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Author Topic: common negative?  (Read 1359 times)

tobyker

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common negative?
« on: October 30, 2007, 09:03:01 PM »

In the current project I will need both a 12v and 6v supply for various things. Q1 - To simplify the wiring, can I have a common negative wire running the length of the boat, and separate positive wires? I'm thinking of busbars running the length of the boat so I can tap into them where I want to. I'm sure I've seen circuit diagrams with one track marked 0v and others marked 5v and 9v. I would not be connecting the radio to these supplies.  
Q2 - In such a situation, which has less resistance, multistrand wire or solid copper as found in modern house wiring cable? Obviously I'd use multistrand where there was any likliehood ov vibration/work hardening etc.
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Telstar

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Re: common negative?
« Reply #1 on: October 30, 2007, 10:26:30 PM »

Hi Tobyker
Basically the answer to Q1 is yes, but you must remember the common return (negative) wire will be carrying more current than the other(positive) wires. For example if the 12v supply is providing 5A  and the 6v supply is providing 5A  then the negative wire will carry 10A,(the sum of the supply current) So the common return must be capable of handling higher current.
Q2 providing that the wire is the same cross sectional area (1mm or 2.5mm etc) there is virtually no difference in the resistance per unit length. Stranded wire is normally more expensive, so solid is used where movement or vibration is not a problem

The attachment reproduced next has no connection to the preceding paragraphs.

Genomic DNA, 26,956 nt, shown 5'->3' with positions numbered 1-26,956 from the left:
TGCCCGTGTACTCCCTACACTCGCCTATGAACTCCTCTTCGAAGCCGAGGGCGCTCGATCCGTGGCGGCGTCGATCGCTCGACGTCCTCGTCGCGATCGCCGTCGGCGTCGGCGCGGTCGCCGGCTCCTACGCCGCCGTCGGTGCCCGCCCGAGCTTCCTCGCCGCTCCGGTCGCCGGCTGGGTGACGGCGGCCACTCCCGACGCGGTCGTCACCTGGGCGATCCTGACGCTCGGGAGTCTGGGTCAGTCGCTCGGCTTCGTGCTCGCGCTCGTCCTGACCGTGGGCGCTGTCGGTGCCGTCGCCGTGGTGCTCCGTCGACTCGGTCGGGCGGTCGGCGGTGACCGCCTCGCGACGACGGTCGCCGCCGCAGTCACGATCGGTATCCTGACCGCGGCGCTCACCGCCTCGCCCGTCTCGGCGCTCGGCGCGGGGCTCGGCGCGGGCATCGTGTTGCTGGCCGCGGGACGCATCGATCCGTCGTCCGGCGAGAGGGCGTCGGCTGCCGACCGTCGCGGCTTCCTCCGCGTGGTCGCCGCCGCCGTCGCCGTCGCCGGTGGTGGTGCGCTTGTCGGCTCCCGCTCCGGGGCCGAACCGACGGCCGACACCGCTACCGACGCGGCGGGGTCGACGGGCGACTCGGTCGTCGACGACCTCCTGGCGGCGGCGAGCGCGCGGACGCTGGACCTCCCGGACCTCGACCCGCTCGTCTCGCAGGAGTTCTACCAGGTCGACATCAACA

cheers telstar
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wombat

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Re: common negative?
« Reply #2 on: October 30, 2007, 10:32:29 PM »

HI Tobyker,

It is OK to use a single ground and separate positives. However as Telstar says, make sure you rate the ground line for the combined current of the two positives. I would suggest that if you are going to use bus-bars which you tap off along the length, then use bar with a cross sectional area as large as you can manage, otherwise you could see problems bacause of resistance in the line. I much prefer a "star" arrangement where each load brings positive and negative to a central distribution point - it means more wires but limits the interaction between them.

Wom
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malcolmfrary

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Re: common negative?
« Reply #3 on: October 31, 2007, 02:43:24 PM »

The common return should be as knobbly as possible.  To get the required current rating, add exerything else together, multiply bt two, and go for the next size above.  The voltage dropped along the length of anything less will be miniscule and probably impossible to see on a meter, but could insert some interesting glitches into the radio setup.
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tobyker

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Re: common negative?
« Reply #4 on: October 31, 2007, 10:05:25 PM »

Thank you all very much. Excellent forum, helpful members, high tolerance of ignorant people like me.
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